We develop new synthetic electrocatalysts for the reduction of protons to H2 and CO2 to valuable fuels (in particular CO and formic acid) and  specialise on their integration in electrodes and photocatalytic systems (see above). Two molecular H2 production catalysts developed and extensively studied in our laboratory are now commercially available via Strem Chemicals (see here for CoP and NiP and Figure below). Both catalysts operate under mild aqueous conditions and have phosphonated groups in the ligand periphery to allow for immobilisation on a range of solid state materials. We have also synthesised the first dinuclear synthetic model of the [NiFeSe] hydrogenase active site through classic biomimetic chemistry (see Figure below). A phosphonated Re catalyst (ReP) for CO2 to CO conversion has also been recently reported (not shown).



 
H2 cats

References:
Wombwell, C.; Reisner, E. Chem. Eur. J., 2015, 21, 8096–8104 (NiFeSe-model - pdf); Willkomm, J.; Muresan, N. M.; Reisner, E. Chem. Sci., 2015, 6, 27272736 (pdf); Windle, C. D.; Pastor, E.; Reynal, A.; Whitwood, A. C.; Vaynzof, Y.; Durrant, J. R.; Perutz, R. N.; Reisner, E. Chem. Eur. J., 2015, 21, 3746–3754 (ReP - pdf); Gross, M. A.; Reynal, A.; Durrant, J. R.; Reisner, E. J. Am. Chem. Soc., 2014, 136, 356–366 (NiP - pdf); Scherer, M.; Muresan, N. M.;  Steiner, U.; Reisner, E. Chem. Commun.2013, 49, 10453-10455 (pdf); Muresan, N. M.; Willkomm, J.; Mersch, D.; Vaynzof, Y.; Reisner, E. Angew. Chem. Int. Ed., 2012, 51, 12749-12753 (pdf); Lakadamyali, F.; Reisner, E. Chem. Commun.2011, 47, 1695–1697 (CoP - pdf).
Polyoxometallate nanocages as single source materials for energy applications
We investigate heterobimetallic polyoxotitanates as precursors for the deposition of stoichiometrically-controlled doped TiO2 films. Molecular Co-doped TiO2  (TiCo) Ni-doped TiO2 cage compounds are easy to hydrolyse on a surface in air and the resulting TiNi and TiCo films act as precursors to bifunctional hydrogen and oxygen evolution catalysts in aqueous solution. In addition to serving as bifunctional electrocatalysts, TiNi and TiCo also act as single source precursors to form an amorphous TiO2 layer for protecting the semiconductor electrodes, thereby enhancing their photostability. We have therefore demonstrated that a multifunctional material can be integrated with photoelectrodes for application in solar water splitting. Our approach does not require prohibitively expensive or nonscalable materials, techniques, or experimental conditions. This project is executed in collaboration with the group of Dom Wright at Cambridge.



 
SSP


References: Lai, Y.-H.; Palm, D. W.; Reisner, E. Adv. Energy Mater., 2015, 5, 1501668 (pdf); Lai, Y.-H.; Park, H. S.; Zhang, J. Z.; Matthews, P. D.; Wright, D. S.; Reisner, E. Chem. Eur. J., 2015, 21, 3919–3923 12943–12947 (pdf); Lai, Y.-H.; King, T.C.; Wright, D. S.; Reisner, E. Chem. Eur. J., 2013, 19, 12943–12947 (pdf); Lai, Y.-H.; Lin, C.-Y.; Lv, Y.; King, T.C.; Steiner, A.; Muresan, N. M.; Gan, L.; Wright, D. S.; Reisner, E. Chem. Commun., 2013, 49, 4331-4333 (pdf).

Solar fuels devices: Photoelectrochemical cells
Solar fuel generation, in particular the development of inexpensive and efficient photoelectrochemical (PEC) or sunlight-driven water splitting is of considerable current interest. We have reported the first tandem PEC cell for water splitting free of prohibitively expensive materials. This system consisted of a novel p-type Cu2O/NiOx nanocomposite photocathode coupled to an n-type WO3 nanosheet photoanode. The complementary band gap of Cu2O (2 eV) and WO3 (2.6 eV) permits for complementary light absorption and solar water splitting without external bias. Recently, we demonstrated that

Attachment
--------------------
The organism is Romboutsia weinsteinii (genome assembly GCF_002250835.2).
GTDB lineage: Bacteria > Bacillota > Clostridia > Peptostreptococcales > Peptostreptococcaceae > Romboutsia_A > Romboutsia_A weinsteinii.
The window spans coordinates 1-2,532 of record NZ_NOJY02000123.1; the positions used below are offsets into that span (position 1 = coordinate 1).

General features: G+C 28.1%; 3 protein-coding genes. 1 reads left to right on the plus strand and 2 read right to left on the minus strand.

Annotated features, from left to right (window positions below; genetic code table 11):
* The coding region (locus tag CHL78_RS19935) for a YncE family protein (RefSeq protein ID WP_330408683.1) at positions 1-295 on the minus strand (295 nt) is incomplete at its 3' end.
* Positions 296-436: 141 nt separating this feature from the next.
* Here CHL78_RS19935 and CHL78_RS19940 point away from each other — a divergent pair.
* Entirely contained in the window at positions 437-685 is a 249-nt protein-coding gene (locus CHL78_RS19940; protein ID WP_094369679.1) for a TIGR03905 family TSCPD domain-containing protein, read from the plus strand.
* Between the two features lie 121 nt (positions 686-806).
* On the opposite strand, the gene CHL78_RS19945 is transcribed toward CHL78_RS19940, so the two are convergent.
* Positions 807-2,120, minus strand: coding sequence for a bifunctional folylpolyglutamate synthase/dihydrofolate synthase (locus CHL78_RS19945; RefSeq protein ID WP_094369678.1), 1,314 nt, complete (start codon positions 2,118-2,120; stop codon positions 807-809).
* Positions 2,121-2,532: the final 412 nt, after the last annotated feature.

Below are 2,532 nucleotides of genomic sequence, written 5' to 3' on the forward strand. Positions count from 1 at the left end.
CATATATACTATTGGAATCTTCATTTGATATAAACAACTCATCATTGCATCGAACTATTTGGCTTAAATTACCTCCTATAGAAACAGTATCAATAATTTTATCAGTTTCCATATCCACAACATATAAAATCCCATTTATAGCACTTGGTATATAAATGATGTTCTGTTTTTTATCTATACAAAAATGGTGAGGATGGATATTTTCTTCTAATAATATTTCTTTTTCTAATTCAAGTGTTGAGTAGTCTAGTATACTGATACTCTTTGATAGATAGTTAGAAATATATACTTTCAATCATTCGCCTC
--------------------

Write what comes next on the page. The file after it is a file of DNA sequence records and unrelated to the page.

a PEC cell with a Si photocathode coupled to a BiVO4 photoanode can generate a total photocurrent of ≈2 mA, which is believed to be the highest operating photocurrent for a dual photoelectrode PEC device to date.

     
                         PEC cell


References: Lai, Y.-H.; Palm, D. W.; Reisner, E. Adv. Energy Mater., 2015, 5, 1501668 (pdf); Lin, C.-Y.; Mersch, D.; Jefferson, D. A.; Reisner, E. Chem. Sci. 2014, 5, 49064913 (pdf); Zhang, L.; Reisner, E.; Baumberg, J. J. Energy Environ. Sci., 2014, 7, 14021408 (pdf); Lin, C.-Y.; Lai, Y.-H.; Mersch, D.; Reisner, E. Chem. Sci., 2012, 3, 3482-3487 (pdf).

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W
e are grateful to the following funding bodies for their support:

- The OMV group & Christian Doppler Research Association (Doppler laboratory)
- European Research Council (European Commission)
- Engineering and Physical Sciences Research Council (EP/H00338X/2
)
- Biotechnology and Biological Sciences Research Council (BB/J000124/1
& BB/K010220/1)

Members of the group are currently holders of the following awards:

Scholarships for postgraduate students:
- EPSRC Nano Science Doctoral Training Centre (
PhD scholarships for W. Robinson & C. Creissen)
- Oppenheimer PhD scholarship (
for Benjamin Martindale)
- Cambridge-Australia Poynton PhD scholarship (
for Georgina Hutton)
- Woolf Fisher PhD scholarship (
Jane Leung)
- Chinese Scholarship Council (Xin Fang)
- Singapore Ministry of Education MPhil scholarship (for Jamues Ng)

Postdoctoral fellowships:
- Marie Curie fellowship from EU (for Micaela Crespo Quesada & Khoa Ly)
- Blavatnik fellowship (for Sarah Karmel)





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omv     cdg     erc

EPSRC  bbsrc     University of
              Cambridge